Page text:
When Charlotsville was in the news and the topic of the Confederacy was top of mind, it once again brought out the knuckle-draggers who love to claim “the Civil War wasn’t about slavery, it was about state’s rights!”. Forgive us if a wall of empty Budweiser cans made it difficult for us to see the master’s degree in American History hanging (crookedly) on the wall of your single-wide. Of course when you asked them “A state’s right… to do what?”. Why, legalized slavery, of course.
This same sort of “good ol’ boy scholarship” often rears its ugly head upon hearing the word “democracy”. “America’s not a democracy! It’s a constitutionally limited republic!”. There’s often an implied “dumb ass!” clinging to the end of their spoken words.
Well, my Backwater-U friends…. not so fast. It is true that the founding documents of the country indeed do describe the ways in which the rights of both the government and the masses are limited. For example, just because a proposed law that says all people born with eleven fingers shall be put to death might pass 99.99% to 0.01%, the rights of the individual to life, liberty and the pursuit of happiness triumph over the will of the collective.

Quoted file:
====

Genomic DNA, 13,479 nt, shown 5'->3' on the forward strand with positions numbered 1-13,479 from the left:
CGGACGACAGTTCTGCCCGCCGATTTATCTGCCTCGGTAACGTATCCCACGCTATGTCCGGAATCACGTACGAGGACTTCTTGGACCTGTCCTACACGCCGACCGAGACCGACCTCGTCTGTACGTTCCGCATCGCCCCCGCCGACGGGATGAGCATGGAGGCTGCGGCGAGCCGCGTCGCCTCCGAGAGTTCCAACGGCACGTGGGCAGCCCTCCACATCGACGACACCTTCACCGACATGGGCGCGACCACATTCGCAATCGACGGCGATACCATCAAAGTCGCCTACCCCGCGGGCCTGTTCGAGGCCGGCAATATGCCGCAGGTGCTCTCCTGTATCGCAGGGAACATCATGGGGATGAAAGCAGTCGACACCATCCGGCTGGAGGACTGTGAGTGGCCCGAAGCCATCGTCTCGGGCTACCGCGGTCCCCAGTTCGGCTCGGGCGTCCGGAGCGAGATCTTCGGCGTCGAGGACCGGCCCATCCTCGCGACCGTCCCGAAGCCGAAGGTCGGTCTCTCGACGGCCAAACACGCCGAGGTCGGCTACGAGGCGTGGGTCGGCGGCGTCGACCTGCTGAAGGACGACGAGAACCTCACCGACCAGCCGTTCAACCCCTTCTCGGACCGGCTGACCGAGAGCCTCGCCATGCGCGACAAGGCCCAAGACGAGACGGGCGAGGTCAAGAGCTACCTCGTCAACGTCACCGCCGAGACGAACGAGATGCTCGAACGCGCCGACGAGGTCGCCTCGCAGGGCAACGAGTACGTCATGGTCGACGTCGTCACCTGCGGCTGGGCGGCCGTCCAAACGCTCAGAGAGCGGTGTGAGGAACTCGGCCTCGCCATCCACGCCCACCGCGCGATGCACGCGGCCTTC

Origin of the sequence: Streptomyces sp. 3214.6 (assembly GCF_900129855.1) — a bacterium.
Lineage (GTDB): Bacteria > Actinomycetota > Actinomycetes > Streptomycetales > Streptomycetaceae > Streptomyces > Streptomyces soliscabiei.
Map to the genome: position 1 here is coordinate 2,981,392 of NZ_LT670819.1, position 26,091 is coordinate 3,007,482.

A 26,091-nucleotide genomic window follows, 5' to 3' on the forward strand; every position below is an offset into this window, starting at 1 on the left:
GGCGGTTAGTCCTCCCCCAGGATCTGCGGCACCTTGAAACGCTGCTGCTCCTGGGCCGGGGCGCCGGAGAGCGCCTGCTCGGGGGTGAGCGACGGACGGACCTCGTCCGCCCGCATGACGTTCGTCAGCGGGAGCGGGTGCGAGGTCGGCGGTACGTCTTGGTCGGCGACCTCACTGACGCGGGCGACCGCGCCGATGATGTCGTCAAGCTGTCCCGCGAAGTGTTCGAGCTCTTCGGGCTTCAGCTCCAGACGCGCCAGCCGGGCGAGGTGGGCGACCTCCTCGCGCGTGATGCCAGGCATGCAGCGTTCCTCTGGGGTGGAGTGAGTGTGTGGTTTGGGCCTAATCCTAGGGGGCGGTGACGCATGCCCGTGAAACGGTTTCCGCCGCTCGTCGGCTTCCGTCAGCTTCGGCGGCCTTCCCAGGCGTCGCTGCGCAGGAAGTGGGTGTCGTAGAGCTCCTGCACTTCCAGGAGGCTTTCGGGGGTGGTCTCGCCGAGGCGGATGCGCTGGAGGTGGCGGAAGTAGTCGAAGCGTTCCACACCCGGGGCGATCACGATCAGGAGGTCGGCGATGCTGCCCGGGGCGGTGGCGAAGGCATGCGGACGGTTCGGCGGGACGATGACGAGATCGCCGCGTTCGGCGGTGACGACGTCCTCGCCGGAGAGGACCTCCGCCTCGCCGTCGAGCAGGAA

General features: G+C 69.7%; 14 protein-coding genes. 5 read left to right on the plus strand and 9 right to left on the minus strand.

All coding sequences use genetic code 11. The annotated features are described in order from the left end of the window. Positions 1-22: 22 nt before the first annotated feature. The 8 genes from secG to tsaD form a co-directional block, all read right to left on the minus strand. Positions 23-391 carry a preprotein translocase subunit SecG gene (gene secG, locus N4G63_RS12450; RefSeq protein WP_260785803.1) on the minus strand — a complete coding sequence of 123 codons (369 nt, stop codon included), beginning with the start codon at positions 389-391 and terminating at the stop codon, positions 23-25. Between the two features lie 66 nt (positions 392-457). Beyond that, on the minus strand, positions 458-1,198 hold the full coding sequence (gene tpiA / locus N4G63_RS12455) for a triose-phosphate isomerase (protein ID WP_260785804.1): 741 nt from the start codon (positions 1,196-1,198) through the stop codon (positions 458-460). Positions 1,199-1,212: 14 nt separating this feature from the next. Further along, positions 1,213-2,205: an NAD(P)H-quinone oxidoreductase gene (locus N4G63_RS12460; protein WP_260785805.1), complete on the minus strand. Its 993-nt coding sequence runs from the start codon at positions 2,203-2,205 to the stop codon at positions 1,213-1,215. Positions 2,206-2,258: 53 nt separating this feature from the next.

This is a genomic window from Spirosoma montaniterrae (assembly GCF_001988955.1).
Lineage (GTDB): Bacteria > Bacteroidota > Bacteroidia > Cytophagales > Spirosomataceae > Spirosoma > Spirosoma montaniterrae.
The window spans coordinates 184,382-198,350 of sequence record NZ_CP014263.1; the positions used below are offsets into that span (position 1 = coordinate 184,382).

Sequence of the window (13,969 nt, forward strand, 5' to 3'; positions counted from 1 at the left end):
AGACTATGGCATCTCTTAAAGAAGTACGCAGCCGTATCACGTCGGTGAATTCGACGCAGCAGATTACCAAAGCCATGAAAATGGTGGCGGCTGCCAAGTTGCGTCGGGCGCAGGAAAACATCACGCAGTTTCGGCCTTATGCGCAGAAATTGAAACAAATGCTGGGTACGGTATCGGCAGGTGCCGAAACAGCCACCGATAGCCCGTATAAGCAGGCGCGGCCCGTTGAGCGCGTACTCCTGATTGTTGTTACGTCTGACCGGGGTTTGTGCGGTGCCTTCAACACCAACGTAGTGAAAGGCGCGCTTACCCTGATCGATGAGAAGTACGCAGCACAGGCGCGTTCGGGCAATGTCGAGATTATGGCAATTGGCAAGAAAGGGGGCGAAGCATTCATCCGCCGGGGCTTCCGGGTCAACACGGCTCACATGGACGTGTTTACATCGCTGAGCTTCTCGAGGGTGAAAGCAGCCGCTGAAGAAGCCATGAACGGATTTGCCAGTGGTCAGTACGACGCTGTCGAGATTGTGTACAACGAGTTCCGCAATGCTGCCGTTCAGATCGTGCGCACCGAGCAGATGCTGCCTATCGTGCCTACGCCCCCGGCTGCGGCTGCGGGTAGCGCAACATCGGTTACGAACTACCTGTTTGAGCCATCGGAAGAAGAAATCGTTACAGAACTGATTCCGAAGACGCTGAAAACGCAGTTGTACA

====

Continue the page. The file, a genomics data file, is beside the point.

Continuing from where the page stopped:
But time stands still for no one and a basic constitution is not sufficient to govern a complex evolving society. How are new laws brought about? Once a society grows beyond a few people, a direct democracy is not feasible. That is why we have a representative democracy: we vote for people to represent our interests at various levels of government. Once in office, those people vote on a majority rule-basis (democratically) to establish or not, various proposed laws. Both the act of electing our representatives and their votes once in office are both examples of democracy in action. We were founded as a constitutionally limited republic, but we exist and evolve as a democracy. Please make a note of it, Bubba.